Before its IPO, Robinhood extends its risky stock market loans

Robinhood quickly expanded its business of providing potentially risky loans to clients of the stock trading app in preparation for its IPO.

The popular but controversial online brokerage firm confirmed on Tuesday that it had started the process of selling Robinhood shares to the public for the first time. The company said in a blog post that he had filed confidential IPO documents with the Securities and Exchange Commission and that the regulator is reviewing his registration. Robinhood did not disclose a timeline for the public offering.

In a separate regulation depositRobinhood reported earlier this month that its loans to help clients buy stocks “on margin” – in which someone borrows money to buy stocks, options or other securities in hope to increase the return on their investments – grew by $ 2 billion in the second half of 2020 By year-end Robinhood had $ 3.4 billion in outstanding margin loans, up over 400% from the $ 650 million it had outstanding at the end of 2019.

Robinhood, launched in 2013, has become particularly popular with young investors because it offers commission-free transactions through an app aimed at Gen Z and Gen Z consumers high on video games and other online tools. Indeed, Robinhood and Square Cash were the top two sites in terms of total time spent by so-called “power users” of financial and trading apps who log more hours than the average customer, according to a recent trend survey. use of mobile applications by Global Wireless Solutions.

Generation Z Flocked to Robinhood [and other] marketing apps throughout the pandemic, “Global Wireless Solutions reported, citing a doubling of the timed time on these apps by Gen Z users from March 2020 to February 2021.

Unlike other brokerages, Robinhood does not charge stock trading fees, which forces them to find other ways to make money. This includes lending money for a fee so that clients can invest more money in the stock market.


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Robinhood charges $ 5 per month to borrow up to $ 1,000 for investment purposes. For anything over $ 1,000, investors must pay an annual interest rate on the loans. The company was charging an annual interest rate of 5%, but in December, just a month before GameStop and other “meme” actions have taken off – Robinhood cut that annual rate in half, to 2.5%, making it even cheaper for clients to borrow and bet on stock picks.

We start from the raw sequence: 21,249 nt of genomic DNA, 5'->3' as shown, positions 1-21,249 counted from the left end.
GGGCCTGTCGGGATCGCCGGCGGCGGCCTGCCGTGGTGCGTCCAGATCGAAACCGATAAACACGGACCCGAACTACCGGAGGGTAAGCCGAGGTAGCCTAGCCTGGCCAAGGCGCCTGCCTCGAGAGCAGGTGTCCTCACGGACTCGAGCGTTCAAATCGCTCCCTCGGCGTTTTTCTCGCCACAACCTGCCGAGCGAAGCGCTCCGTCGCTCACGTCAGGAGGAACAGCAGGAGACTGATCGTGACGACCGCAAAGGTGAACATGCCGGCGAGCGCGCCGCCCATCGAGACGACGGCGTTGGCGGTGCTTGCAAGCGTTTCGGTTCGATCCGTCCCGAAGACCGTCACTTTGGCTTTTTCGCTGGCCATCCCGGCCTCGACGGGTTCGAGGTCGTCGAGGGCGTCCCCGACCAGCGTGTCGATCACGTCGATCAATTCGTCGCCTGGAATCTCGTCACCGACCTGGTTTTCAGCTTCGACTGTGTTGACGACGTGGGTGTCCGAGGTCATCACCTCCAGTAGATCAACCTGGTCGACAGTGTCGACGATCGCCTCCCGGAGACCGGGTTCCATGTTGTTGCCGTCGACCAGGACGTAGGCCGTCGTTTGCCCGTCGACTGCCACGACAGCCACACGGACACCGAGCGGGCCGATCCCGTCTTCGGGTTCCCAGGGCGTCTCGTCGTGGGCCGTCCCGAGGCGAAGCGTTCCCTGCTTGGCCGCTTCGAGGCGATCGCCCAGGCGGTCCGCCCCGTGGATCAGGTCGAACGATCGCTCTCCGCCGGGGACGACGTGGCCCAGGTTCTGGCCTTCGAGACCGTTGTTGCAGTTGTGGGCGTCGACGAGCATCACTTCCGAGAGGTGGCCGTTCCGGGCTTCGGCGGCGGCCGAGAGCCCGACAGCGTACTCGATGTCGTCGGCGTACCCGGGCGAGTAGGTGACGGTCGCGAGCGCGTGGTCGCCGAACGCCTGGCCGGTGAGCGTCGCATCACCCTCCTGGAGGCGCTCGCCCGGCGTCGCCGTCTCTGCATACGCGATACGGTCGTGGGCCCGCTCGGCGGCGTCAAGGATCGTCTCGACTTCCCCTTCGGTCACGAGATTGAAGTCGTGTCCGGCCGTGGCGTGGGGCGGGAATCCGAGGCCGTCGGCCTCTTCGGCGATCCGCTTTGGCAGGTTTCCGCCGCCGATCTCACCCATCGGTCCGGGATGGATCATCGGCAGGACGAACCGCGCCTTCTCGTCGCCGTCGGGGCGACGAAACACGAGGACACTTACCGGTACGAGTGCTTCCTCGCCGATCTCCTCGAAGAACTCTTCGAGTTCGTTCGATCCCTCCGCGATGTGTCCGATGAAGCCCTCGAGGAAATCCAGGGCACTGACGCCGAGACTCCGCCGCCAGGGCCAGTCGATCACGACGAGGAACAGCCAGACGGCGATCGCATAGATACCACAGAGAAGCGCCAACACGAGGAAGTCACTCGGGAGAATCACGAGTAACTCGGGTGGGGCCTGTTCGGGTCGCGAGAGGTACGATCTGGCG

Many planners and financial advisers have long warned individual investors against buying stocks “on margin”, in large part because buying stocks with borrowed money can quickly lead to unexpected losses. which exceed what was initially invested. Nonetheless, Robinhood says on its website that buying on margin gives customers “more flexibility, additional purchasing power and less waiting time to access” their account. He also says it can add risk.

A Robinhood spokesperson defended the lending practices of the company’s investors. “Our margin loan rate is one of the lowest and [most] competitive rates in the industry and we have seen margin lending increase along with the rest of our business as we have welcomed millions of people into the financial system, ”the spokesperson wrote in a statement.

High rate of defaulted loans

Yet Robinhood equity loans have not always produced positive results for the company and its clients. CBS MoneyWatch reported in February that by mid-2020 Robinhood customers were 14 times more likely being unable to repay their equity loans as investors who borrowed from rival brokers like eTrade, TD Ameritrade and others.

In 2020, Robinhood canceled $ 42 million in stock loans that clients failed to repay. The company said an additional $ 41 million in loans was at risk of defaulting.

Robinhood was sued last month by the parents of 20-year-old client Alex Kearns who committed suicide last year after mistakenly believing that he lost nearly $ 750,000 in a risky transaction through the app.

Some pundits told CBS MoneyWatch that they believe the company’s aggressive lending may also have helped inflate the bubble in the market for GameStop stocks and other so-called “memes” stocks. Activity surged on the Robinhood app earlier this year as online retail investors began buying shares of battered companies in a collective movement against Wall Street short sellers, or investors who are trying. to make money betting that a stock will go down.


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This sent those stocks up to thousands of percentage points in a matter of days. It also led to a cash flow crisis at Robinhood. The company had to seek emergency funding from venture capitalists in order to meet its regulatory requirements, which increased because a large number of its clients had crammed into a small number of volatile stocks.

Robinhood also had to restrict trading in these shares. Congress has since held two hearings on the case, in part to question whether Robinhood and a hedge fund that pays the company to treat its clients the trades had done well.

“Margin loans have amplified the purchasing power and ability of these investors to drive up GameStop’s stock price,” Joshua Mitts, professor of securities law at Columbia University, told CBS MoneyWatch last month. “People are so upset that it is Robinhood’s risky lending practices that have limited its clients’ ability to negotiate and undermined investor confidence in the fairness of the market.”

The Associated Press contributed to the writing of this article.


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About Juana Renfrow

Juana Renfrow

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